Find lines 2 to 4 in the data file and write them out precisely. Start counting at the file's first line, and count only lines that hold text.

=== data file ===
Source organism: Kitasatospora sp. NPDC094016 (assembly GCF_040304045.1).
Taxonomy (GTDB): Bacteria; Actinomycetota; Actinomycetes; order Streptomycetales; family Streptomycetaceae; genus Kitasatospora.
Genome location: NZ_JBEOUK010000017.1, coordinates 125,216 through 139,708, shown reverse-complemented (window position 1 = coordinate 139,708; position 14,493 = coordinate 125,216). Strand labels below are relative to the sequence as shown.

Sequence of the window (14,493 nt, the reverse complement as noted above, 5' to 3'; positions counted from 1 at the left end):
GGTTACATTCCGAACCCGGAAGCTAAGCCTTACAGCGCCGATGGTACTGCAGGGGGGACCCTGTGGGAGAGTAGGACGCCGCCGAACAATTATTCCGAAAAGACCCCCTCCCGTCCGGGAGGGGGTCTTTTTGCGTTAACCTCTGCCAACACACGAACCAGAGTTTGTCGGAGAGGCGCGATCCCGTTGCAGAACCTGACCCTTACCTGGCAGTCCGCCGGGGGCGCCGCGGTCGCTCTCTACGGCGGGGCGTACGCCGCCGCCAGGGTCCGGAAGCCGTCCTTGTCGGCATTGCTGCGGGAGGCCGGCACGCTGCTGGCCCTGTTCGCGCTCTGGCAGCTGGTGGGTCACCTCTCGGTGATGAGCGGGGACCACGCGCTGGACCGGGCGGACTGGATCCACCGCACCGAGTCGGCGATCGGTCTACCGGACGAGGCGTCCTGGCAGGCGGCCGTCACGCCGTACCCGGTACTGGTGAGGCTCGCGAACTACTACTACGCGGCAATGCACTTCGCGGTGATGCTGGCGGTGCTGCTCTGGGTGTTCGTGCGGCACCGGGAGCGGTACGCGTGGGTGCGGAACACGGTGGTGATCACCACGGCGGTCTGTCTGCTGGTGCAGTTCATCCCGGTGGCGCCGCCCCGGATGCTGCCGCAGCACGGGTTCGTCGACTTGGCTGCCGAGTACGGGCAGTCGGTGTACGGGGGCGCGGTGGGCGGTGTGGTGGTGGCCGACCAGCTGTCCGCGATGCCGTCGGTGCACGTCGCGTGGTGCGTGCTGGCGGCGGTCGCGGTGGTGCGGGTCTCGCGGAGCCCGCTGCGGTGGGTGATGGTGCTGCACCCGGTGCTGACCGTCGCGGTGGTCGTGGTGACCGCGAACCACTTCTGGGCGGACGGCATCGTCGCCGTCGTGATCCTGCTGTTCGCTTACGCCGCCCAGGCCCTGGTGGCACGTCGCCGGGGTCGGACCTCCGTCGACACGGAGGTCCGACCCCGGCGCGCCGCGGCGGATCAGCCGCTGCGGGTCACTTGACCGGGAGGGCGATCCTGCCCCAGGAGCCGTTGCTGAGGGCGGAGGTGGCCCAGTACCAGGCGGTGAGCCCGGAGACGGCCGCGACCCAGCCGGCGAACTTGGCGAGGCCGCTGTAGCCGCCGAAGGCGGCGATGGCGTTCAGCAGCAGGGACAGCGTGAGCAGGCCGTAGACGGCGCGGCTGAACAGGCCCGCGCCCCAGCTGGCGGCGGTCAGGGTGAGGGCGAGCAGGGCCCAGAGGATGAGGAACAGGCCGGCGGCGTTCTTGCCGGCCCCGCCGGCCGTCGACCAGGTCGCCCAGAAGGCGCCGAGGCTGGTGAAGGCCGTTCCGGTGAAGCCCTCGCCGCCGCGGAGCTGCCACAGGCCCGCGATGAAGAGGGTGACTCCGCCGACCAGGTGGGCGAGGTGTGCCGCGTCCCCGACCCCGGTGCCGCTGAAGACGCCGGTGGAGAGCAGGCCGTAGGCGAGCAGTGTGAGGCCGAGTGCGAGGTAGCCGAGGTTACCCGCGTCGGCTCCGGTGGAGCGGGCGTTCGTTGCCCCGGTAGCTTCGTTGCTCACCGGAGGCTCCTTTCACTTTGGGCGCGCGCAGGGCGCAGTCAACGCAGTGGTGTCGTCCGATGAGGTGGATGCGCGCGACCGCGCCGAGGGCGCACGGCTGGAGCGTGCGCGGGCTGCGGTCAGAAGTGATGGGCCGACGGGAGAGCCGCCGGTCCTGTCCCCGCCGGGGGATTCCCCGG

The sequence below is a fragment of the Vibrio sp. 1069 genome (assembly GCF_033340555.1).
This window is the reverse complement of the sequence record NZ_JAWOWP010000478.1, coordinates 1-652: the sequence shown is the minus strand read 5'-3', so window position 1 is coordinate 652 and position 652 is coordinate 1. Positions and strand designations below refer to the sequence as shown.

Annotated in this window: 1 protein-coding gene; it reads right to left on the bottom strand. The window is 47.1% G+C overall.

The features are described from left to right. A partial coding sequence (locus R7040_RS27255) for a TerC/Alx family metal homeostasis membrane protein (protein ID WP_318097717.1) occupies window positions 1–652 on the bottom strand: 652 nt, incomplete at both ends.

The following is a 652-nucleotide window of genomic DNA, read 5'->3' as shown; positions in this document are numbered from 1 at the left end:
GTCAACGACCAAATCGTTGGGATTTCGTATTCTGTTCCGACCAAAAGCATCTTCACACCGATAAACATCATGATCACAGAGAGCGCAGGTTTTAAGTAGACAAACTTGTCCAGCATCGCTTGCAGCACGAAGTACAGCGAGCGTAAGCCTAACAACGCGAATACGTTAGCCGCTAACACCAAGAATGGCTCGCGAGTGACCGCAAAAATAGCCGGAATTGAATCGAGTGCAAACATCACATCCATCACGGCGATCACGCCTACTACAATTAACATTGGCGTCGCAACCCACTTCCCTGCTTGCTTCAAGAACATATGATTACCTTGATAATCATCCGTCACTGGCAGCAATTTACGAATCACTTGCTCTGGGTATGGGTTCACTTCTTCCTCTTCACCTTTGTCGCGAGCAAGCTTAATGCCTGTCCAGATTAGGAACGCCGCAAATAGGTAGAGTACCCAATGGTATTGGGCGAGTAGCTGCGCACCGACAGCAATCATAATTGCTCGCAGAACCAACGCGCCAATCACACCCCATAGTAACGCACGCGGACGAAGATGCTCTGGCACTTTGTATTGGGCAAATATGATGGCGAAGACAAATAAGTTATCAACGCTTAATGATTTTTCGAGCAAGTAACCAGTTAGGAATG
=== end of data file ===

Taxonomy (GTDB): Bacteria; Actinomycetota; Actinomycetes; order Streptomycetales; family Streptomycetaceae; genus Kitasatospora.
Genome location: NZ_JBEOUK010000017.1, coordinates 125,216 through 139,708, shown reverse-complemented (window position 1 = coordinate 139,708; position 14,493 = coordinate 125,216). Strand labels below are relative to the sequence as shown.

Sequence of the window (14,493 nt, the reverse complement as noted above, 5' to 3'; positions counted from 1 at the left end):